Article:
⇒ Is Publishing the Content Fair Use?
What Fair Use Is
- Fair use allows people to exercise the otherwise-exclusive rights of the copyright holder without having to seek the copyright holder's permission.
- But, fair use applies only under certain conditions (described below), and when use is for purposes such as teaching, research, scholarship, reporting, criticism, or parody.
Why it Exists
- Congress created rights like fair use for users in order to encourage creative and scholarly debate and knowledge. Research and scholarship in the form of online scholarship seems like a shoo-in for fair use—after all, you're engaging in scholarship. But, the mere fact that you are using the material for scholarship does not inherently make use "fair."
Fair Use is Based on a Four-Factor Test
- Your evaluation of fair use should apply the four-factor test set forth in Section 107 of the Copyright Act. Those four factors, along with tips, are included below.
- You must consider each work you're seeking to publish on a case-by-case basis. This means that if, in one section of your project, you are using two diagrams created by an author, and in another section, you are excerpting from a different book, you must analyze each diagram and the excerpt separately under the fair use factors.
- Assessing the four factors is never a legal certainty. To some extent, you will always be making a good-faith determination based on what we know of how the four factors have been applied in other cases.
- When considering these factors, keep in mind that the fair use exception is purposefully broad and flexible to promote academic freedom, expression, education, and debate.
- The following questions that courts often ask when they evaluate the four factors can also help your own assessment:
⇒ Are you planning on using the work in a different way, or for a different purpose, than the original creator? In other words, in copyright terms, is your use “transformative”?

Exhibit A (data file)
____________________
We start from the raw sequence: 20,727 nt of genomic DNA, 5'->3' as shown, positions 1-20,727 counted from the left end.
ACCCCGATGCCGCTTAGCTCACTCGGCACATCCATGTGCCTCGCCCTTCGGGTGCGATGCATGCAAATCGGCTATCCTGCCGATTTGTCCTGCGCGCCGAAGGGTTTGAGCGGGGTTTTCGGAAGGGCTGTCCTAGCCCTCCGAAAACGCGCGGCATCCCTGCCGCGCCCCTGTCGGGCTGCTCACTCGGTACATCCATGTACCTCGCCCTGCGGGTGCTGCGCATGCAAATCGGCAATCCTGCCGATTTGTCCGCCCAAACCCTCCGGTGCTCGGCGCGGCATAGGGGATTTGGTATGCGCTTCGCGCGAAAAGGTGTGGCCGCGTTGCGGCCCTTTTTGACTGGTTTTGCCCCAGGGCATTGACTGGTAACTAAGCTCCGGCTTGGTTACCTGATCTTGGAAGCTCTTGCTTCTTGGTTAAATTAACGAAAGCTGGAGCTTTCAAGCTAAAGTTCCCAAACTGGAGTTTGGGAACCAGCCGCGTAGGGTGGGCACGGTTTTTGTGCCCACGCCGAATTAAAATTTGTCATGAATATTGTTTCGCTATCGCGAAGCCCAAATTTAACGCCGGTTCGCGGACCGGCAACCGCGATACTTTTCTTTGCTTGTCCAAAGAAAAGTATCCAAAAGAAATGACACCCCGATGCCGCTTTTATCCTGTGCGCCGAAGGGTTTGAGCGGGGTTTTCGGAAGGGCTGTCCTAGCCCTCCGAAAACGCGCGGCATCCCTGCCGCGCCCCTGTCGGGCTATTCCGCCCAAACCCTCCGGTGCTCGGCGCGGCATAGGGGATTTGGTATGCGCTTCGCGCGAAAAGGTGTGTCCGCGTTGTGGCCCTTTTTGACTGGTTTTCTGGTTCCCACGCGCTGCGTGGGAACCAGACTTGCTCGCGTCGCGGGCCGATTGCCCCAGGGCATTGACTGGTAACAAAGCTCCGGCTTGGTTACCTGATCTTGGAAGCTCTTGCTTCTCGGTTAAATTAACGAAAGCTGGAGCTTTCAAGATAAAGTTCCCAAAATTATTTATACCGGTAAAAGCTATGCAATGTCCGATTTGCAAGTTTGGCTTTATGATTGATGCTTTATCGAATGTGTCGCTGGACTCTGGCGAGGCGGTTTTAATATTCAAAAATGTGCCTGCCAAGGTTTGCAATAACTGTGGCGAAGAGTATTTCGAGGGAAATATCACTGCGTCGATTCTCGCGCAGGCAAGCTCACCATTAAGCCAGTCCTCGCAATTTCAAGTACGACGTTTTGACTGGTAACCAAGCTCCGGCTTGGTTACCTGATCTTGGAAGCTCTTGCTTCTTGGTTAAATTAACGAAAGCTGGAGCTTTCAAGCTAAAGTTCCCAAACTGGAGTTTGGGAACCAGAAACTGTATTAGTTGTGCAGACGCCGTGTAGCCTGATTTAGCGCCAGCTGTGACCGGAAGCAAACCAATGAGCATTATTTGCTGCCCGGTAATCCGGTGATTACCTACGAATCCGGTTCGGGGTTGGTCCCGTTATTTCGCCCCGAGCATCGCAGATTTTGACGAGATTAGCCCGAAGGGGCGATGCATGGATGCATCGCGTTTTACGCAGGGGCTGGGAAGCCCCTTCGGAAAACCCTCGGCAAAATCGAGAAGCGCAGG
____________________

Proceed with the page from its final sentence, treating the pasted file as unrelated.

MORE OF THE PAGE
⇒ Are you using an amount of that work that is narrowly-tailored to your new purpose?
The Four Fair Use Factors
The purpose and character of the use, including whether the intended use is commercial vs. for nonprofit educational purposes. Tip: Uses in nonprofit educational institutions are more likely to be fair use than works used for commercial purposes. This may work in your favor for publishing the project, but not necessarily a subsequent commercially-licensed database based on your project. See the FAQs page for more detail.
The nature of the copyrighted work. Tip: Republishing factual work is more likely to be fair use than incorporating a creative, artistic work such as a musical composition.
The amount and significance of the portion used in relation to the entire work. Tip: Using smaller portions of a work is more likely to be fair use than larger portions, or portions that represent the "heart" of the underlying work
Potential impact on the market for the original. Tip: Uses which have no or little market impact on the copyright holder's ability to sell or license the original work are more likely to be fair. If the copyright holder offers licenses for uses similar to yours, use of the work without that license could harm the market for the license--weighing against fair use.
Document Your Fair Use Analysis With a Checklist
- Keeping records of your fair use analysis can be very helpful to show a court if your use is ever later challenged.
- One great way to keep a record--and to help you with the analysis to begin with--is to fill out a checklist based on the four fair use factors.
Text mining for non-commercial scholarship is likely fair use (see Authors Guild v. HathiTrust, 755 F3d 87 (2d Cir. 2014), but we must distinguish between using materials to text mine vs. subsequently republishing what you downloaded or scraped for that analysis. Subsequently re-publishing the content, itself, rather than just your analysis of that content might not be fair use. You'll have to consider all four factors.
Further, even if text mining is fair use, we have to consider whether we've signed contracts that constrict what would otherwise be fair use. That is, even if the mining would be fair use, the database provider might have terms and conditions about how it is to be conducted or how the content can be used. This is explained in workflow Step 3's discussion of Contractual Limitations.